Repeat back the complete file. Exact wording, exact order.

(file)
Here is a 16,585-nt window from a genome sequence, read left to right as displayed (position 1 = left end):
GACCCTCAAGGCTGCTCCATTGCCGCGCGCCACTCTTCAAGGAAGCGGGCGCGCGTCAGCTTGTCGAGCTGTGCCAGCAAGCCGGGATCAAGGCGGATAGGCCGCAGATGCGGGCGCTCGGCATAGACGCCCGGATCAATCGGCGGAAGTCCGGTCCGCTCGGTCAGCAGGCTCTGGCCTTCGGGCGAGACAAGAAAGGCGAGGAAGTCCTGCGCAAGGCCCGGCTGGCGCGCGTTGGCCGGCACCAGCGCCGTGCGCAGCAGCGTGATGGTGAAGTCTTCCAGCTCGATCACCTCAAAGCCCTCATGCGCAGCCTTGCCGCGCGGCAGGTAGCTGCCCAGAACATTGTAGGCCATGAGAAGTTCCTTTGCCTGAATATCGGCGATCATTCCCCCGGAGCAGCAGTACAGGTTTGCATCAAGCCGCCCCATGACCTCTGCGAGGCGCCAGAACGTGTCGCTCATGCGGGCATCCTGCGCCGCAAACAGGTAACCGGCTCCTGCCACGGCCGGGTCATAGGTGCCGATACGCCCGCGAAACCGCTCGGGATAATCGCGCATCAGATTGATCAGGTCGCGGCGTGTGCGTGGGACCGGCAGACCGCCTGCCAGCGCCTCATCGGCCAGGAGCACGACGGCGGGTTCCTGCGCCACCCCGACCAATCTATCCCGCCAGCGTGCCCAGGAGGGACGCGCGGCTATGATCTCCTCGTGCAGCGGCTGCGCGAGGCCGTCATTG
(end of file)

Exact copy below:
Here is a 16,585-nt window from a genome sequence, read left to right as displayed (position 1 = left end):
GACCCTCAAGGCTGCTCCATTGCCGCGCGCCACTCTTCAAGGAAGCGGGCGCGCGTCAGCTTGTCGAGCTGTGCCAGCAAGCCGGGATCAAGGCGGATAGGCCGCAGATGCGGGCGCTCGGCATAGACGCCCGGATCAATCGGCGGAAGTCCGGTCCGCTCGGTCAGCAGGCTCTGGCCTTCGGGCGAGACAAGAAAGGCGAGGAAGTCCTGCGCAAGGCCCGGCTGGCGCGCGTTGGCCGGCACCAGCGCCGTGCGCAGCAGCGTGATGGTGAAGTCTTCCAGCTCGATCACCTCAAAGCCCTCATGCGCAGCCTTGCCGCGCGGCAGGTAGCTGCCCAGAACATTGTAGGCCATGAGAAGTTCCTTTGCCTGAATATCGGCGATCATTCCCCCGGAGCAGCAGTACAGGTTTGCATCAAGCCGCCCCATGACCTCTGCGAGGCGCCAGAACGTGTCGCTCATGCGGGCATCCTGCGCCGCAAACAGGTAACCGGCTCCTGCCACGGCCGGGTCATAGGTGCCGATACGCCCGCGAAACCGCTCGGGATAATCGCGCATCAGATTGATCAGGTCGCGGCGTGTGCGTGGGACCGGCAGACCGCCTGCCAGCGCCTCATCGGCCAGGAGCACGACGGCGGGTTCCTGCGCCACCCCGACCAATCTATCCCGCCAGCGTGCCCAGGAGGGACGCGCGGCTATGATCTCCTCGTGCAGCGGCTGCGCGAGGCCGTCATTG